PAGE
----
Two incidents in the last two races highlighted how F1’s stewards can take far longer to rule on some race incidents than others.Charles Leclerc collided with Max Verstappen on the first lap of the race. Yet the stewards did not issue a decision on the incident until long after the finish. It took them 236 minutes – almost four hours – to decide Leclerc was to blame, and give him a five-second penalty.
They reacted much more quickly when Daniil Kvyat rear-ended Nico Hulkenberg on the final lap of the Mexican Grand Prix. Officially, the verdict blaming Kvyat was issued 26 minutes later.
Viewers actually learned of Kvyat’s penalty much sooner as it was communicated to the television commentators ahead of being officially published. The turnaround was a mere nine minutes.
The length of time it can take the stewards to render verdicts has frequently been a cause for complaint among media and fans. FIA race director Michael Masi shed light on the reason for the delay.
In Kvyat’s case the explanation was simple: The stewards felt it was a clear penalty. “In their view, [it] could not have been more black and white,” said Masi, whose role involves reporting incidents to the stewards rather than ruling on them.
Leclerc’s case was, they felt, less clear-cut. The stewards also had to consider another matter to do with him driving on the track while shedding parts of his car.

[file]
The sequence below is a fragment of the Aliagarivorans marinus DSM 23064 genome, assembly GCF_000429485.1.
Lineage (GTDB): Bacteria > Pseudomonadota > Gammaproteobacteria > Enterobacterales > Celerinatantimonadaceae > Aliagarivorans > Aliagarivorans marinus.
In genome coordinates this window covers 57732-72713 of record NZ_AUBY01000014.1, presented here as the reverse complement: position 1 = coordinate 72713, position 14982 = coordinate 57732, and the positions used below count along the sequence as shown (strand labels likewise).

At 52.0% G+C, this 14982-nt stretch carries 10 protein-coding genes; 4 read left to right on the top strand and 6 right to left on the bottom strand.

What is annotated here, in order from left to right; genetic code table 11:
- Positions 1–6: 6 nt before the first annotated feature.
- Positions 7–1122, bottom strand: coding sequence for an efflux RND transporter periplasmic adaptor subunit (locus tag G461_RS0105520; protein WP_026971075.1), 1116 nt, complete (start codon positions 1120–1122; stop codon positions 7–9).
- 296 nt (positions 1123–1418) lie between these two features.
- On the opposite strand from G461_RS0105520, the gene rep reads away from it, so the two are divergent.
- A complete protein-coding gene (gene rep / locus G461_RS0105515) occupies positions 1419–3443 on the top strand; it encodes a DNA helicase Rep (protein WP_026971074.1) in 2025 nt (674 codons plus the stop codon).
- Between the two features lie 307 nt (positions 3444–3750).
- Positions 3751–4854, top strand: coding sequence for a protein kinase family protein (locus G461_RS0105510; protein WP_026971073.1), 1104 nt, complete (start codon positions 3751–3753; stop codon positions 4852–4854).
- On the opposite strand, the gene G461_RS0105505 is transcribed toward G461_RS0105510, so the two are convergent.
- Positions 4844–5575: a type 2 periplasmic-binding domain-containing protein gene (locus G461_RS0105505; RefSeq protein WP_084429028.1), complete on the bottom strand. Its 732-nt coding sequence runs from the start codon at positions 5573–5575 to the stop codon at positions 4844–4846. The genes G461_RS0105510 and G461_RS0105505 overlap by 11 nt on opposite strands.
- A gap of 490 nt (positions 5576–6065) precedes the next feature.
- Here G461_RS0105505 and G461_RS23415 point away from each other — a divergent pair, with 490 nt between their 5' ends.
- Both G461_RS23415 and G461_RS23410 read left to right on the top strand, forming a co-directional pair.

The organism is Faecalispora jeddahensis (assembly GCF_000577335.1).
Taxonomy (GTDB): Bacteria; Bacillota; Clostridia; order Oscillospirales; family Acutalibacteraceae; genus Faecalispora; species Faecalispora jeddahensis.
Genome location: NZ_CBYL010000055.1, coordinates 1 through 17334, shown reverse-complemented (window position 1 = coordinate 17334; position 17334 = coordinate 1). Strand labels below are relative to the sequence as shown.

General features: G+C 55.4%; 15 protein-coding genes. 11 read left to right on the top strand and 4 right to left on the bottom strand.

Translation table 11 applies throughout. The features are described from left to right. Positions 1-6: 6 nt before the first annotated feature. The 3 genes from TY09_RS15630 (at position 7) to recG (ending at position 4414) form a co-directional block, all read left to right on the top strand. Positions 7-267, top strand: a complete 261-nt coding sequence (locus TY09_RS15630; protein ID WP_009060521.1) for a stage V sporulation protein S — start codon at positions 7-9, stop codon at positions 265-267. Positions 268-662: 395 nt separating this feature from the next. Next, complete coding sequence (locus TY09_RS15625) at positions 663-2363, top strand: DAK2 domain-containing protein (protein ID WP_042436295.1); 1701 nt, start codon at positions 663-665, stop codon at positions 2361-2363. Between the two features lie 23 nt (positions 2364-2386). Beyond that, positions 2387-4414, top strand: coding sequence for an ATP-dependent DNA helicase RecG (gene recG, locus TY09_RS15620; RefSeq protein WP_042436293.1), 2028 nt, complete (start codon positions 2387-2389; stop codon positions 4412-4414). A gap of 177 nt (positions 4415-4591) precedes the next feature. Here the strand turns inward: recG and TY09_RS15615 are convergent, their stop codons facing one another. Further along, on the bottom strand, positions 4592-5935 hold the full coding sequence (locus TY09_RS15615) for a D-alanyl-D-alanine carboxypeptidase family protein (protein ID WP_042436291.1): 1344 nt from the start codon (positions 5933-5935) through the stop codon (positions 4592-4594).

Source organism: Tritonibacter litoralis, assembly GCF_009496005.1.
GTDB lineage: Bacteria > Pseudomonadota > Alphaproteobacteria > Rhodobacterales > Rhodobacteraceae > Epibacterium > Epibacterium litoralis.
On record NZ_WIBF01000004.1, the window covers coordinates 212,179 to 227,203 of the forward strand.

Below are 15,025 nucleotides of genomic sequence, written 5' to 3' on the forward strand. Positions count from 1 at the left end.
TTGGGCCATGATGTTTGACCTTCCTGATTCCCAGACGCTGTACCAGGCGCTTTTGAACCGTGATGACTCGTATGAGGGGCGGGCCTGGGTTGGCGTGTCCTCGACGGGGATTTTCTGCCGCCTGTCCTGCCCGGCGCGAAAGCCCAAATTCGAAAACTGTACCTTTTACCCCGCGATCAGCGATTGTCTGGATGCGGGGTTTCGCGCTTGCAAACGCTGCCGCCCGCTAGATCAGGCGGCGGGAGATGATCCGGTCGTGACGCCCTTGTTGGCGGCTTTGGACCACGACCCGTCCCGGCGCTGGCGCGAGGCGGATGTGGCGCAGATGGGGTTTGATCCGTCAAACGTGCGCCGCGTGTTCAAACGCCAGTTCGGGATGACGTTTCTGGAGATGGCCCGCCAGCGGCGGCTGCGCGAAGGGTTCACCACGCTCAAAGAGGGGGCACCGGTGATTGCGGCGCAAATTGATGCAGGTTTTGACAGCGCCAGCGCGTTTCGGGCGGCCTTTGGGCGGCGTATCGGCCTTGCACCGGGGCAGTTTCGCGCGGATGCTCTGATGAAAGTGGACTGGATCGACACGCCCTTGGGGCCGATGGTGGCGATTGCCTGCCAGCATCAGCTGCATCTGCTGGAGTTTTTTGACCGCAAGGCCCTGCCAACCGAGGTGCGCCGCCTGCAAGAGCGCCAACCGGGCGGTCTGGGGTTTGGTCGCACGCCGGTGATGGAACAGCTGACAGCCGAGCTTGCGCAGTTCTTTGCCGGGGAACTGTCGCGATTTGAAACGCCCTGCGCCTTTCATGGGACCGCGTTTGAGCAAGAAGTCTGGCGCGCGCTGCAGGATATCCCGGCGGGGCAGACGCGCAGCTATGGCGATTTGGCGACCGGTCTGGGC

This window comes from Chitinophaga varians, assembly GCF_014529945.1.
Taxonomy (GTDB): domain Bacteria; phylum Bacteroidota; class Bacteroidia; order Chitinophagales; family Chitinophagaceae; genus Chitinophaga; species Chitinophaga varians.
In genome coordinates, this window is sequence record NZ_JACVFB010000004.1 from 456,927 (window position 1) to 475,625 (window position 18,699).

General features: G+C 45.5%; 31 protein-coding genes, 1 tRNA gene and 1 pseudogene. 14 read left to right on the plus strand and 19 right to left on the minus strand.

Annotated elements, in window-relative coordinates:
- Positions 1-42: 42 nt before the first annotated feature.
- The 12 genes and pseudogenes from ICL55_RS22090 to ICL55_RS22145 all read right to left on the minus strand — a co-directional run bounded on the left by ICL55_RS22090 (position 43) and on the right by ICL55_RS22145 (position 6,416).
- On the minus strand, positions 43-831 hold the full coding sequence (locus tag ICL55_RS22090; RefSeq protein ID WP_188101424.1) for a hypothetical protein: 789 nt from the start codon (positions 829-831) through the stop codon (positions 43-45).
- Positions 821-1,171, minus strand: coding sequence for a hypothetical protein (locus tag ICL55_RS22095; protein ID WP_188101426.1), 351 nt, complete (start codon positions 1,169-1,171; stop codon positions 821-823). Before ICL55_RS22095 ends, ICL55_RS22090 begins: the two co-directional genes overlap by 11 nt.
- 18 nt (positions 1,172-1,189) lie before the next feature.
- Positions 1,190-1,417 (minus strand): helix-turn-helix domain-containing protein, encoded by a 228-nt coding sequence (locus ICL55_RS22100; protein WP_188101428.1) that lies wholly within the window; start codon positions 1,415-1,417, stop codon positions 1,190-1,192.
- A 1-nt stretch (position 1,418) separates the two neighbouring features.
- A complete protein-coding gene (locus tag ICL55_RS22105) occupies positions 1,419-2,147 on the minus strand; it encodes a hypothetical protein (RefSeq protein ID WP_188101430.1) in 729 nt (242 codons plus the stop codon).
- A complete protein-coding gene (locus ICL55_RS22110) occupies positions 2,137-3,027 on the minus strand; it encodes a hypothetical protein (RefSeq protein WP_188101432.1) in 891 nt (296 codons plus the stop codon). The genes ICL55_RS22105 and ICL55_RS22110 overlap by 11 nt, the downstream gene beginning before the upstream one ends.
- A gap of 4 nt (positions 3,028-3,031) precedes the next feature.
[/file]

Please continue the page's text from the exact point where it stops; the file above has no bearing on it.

The stewards also did not initially investigate Leclerc’s collision with Verstappen. According to Masi, this only decided to when they found new evidence on the matter. This added to the delay.
However the key difference between the handling of Leclerc’s and Kvyat’s collisions was that the stewards chose to hear from the drivers involved in Leclerc’s case before issuing a ruling. This did not happen with the Kvyat-Hulkenberg collision.
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As the Leclerc incident happened on lap one of the Japanese Grand Prix, that meant the stewards had to wait until he’d taken the chequered flag.
“If they’ve got an element of doubt, they will wait until after the race and it’s purely up to the panel of stewards to determine,” said Masi.
“If they want to get an understanding of the drivers, of their [side], that’s their prorogative. That’s why they’re there, that’s why the four of them sit there in the room and have a look at everything. If there’s something they’d like to get a better understanding of, they go for it.”
This can create situations where drivers are competing for lengths of time – virtually an entire race, in Leclerc’s case – not knowing the outcome of an investigation hanging over them. That potential uncertainty is “for the team to manage, not for us,” said Masi.
“Our aim is to get the right decisions. Sometimes they might take a little bit longer than we all like but I’m still a fan of having the right decision the penalty being applied rightly or wrongly.”
Other sports have introduced technology to improve the speed or accuracy of refereeing decisions. The examples of Kvyat and Leclerc show there can still be a wide disparity in how long it takes the stewards to make a call in F1. Masi says the stewards prefer not to alter the result after a race, but sometimes it can’t be helped.
“I think all of us overall have a desire that when the chequered flag drops you’d like to know [the result]. I don’t think there’s any doubting that one in a philosophical sense.
“However, if it’s going to a point of ‘do we want the right decision?’, and it takes a little bit longer to get to the right decision, so be it.
“[It’s] no different in some regards to a technical matter that’s found after the race. If you find a technical matter after the race, then guess what, it changes the result.”
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